|Publication number||US5554998 A|
|Application number||US 08/415,478|
|Publication date||Sep 10, 1996|
|Filing date||Mar 31, 1995|
|Priority date||Mar 31, 1995|
|Publication number||08415478, 415478, US 5554998 A, US 5554998A, US-A-5554998, US5554998 A, US5554998A|
|Inventors||William J. Sherwood, David W. Wagner|
|Original Assignee||Winegard Company|
|Export Citation||BiBTeX, EndNote, RefMan|
|Patent Citations (19), Non-Patent Citations (2), Referenced by (32), Classifications (9), Legal Events (4)|
|External Links: USPTO, USPTO Assignment, Espacenet|
1. Field of the Invention
The present invention relates generally to the field of satellite antennas. More specifically, the present invention discloses a deployable satellite antenna intended especially for use on a vehicle, such as a recreational vehicle.
2. Statement of the Problem
Antennas have enjoyed increasing popularity in recent years for the purpose of receiving television signals from orbiting satellites. Satellite antennas are perhaps most widely used in small towns and rural areas that are not served by cable television systems. However, a market for satellite antennas also exists for recreational vehicles, such as motor homes, campers, trailers, mobile homes, and the like, that can be moved to remote locations not serviced by conventional cable television systems. A number of special considerations come into play when adapting an antenna for use on such a vehicle. First, it should be possible to readily stow the antenna while the vehicle is traveling to minimize aerodynamic resistance and to reduce the risk of damage to the antenna, its ancillary equipment, and the vehicle resulting from aerodynamic loads and other road hazards. Second, the antenna should be able to be positioned to virtually any azimuth and elevation. With a conventional ground-based antenna, it is sometimes possible to accept a limited range of azimuths or elevations for an antenna given the known relative locations of the satellites and the antenna. In the case of an antenna mounted on a vehicle that can be moved over a wide geographic area and parked in any azimuth orientation, such restrictions are not acceptable and a full range of possible azimuth and elevation positions are necessary for the antenna. Third, the antenna system should be relatively compact while stowed and while deployed, so as not to interfere with any other objects (e.g., the air conditioning unit, vents, or luggage rack) located on the roof of a typical recreational vehicle. Finally, the system should be designed to use conventional electric motors to accurately control the motion of the mechanical linkages to position the antenna without discontinuities or singularities.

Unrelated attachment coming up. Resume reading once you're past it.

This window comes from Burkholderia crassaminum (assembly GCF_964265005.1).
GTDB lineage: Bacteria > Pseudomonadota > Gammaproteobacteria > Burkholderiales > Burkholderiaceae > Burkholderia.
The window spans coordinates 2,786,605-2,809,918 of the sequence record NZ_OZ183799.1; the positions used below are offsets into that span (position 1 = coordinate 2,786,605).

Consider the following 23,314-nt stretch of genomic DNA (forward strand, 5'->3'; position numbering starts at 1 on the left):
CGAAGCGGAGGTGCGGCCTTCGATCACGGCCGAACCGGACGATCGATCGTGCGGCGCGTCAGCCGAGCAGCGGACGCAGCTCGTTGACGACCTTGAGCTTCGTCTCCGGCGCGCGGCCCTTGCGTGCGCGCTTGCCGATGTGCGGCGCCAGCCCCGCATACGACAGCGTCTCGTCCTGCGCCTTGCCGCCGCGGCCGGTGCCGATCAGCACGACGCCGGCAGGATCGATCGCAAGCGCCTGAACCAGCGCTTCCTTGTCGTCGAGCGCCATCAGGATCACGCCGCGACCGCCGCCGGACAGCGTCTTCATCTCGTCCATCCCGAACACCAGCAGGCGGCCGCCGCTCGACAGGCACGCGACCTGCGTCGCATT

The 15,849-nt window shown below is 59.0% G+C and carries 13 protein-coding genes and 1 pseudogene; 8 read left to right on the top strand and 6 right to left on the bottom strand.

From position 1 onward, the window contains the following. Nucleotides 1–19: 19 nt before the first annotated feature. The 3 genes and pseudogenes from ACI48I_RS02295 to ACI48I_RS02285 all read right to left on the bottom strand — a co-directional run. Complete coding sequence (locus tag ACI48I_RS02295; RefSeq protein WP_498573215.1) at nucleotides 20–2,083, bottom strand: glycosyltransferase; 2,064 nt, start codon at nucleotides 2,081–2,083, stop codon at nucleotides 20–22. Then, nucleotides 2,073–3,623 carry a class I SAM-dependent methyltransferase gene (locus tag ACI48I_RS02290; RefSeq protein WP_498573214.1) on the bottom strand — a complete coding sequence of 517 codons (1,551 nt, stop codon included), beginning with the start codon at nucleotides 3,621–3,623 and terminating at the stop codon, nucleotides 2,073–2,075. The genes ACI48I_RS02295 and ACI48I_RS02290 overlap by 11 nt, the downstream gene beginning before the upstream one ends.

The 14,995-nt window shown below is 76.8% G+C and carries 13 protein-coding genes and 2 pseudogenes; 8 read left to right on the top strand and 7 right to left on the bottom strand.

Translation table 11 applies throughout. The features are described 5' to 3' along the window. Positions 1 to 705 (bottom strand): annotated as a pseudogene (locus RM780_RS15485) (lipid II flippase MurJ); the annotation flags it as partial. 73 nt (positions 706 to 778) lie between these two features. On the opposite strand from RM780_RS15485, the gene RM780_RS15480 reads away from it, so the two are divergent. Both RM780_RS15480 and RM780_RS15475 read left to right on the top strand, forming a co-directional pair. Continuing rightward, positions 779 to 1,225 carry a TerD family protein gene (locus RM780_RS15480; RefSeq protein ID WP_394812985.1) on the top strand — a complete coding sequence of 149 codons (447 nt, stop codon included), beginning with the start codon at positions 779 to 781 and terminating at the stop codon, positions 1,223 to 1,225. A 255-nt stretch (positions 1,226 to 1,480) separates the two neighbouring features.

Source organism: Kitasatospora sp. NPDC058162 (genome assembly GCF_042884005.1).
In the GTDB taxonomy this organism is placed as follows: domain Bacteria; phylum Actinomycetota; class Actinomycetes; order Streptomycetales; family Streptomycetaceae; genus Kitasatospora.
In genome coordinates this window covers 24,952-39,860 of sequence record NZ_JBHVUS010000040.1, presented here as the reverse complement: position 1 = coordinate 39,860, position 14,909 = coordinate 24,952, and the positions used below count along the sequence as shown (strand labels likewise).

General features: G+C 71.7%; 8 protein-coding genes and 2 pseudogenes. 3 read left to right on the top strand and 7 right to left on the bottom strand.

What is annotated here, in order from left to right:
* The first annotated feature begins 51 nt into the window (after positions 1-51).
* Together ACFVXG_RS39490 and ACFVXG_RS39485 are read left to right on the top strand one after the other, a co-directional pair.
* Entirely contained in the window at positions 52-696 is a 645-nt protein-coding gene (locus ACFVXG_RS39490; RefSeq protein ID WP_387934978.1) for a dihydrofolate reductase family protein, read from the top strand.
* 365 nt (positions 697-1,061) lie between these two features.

A number of deployable antennas have been invented in the past, including the following:
______________________________________Inventor Patent No. Issue Date______________________________________Sherwood et al. 5,337,062 Aug. 9, 1994Tsuda 4,937,587 June 26, 1990Yamada 4,887,091 Dec. 12, 1989Bruinsma et al. 4,868,578 Sep. 19, 1989Bisseff 4,811,026 Mar. 7, 1989Radov 4,710,778 Dec. 1, 1987Wilson 4,663,633 May 5, 1987Shepard 4,602,259 July 22, 1986 Japan 60-260207 Dec. 23, 1985 Japan 60-260205 Dec. 23, 1985 Japan 60-233905 Nov. 20, 1985Weir 4,490,726 Dec. 25, 1984Sayovitz 4,309,708 Jan. 5, 1982 Japan 55-53903 Apr. 19, 1980Budrow, et al. 3,739,387 June 12, 1973Budrow, et al. 3,665,477 May 23, 1972Budrow, et al. 3,587,104 June 22, 1971Bergling 3,412,404 Nov. 19, 1968"The Original Best Made Super-Sat RV Satellite Systems"advertisement, W. C. Laikam Co. Inc., Fresno, CA (circa______________________________________1990).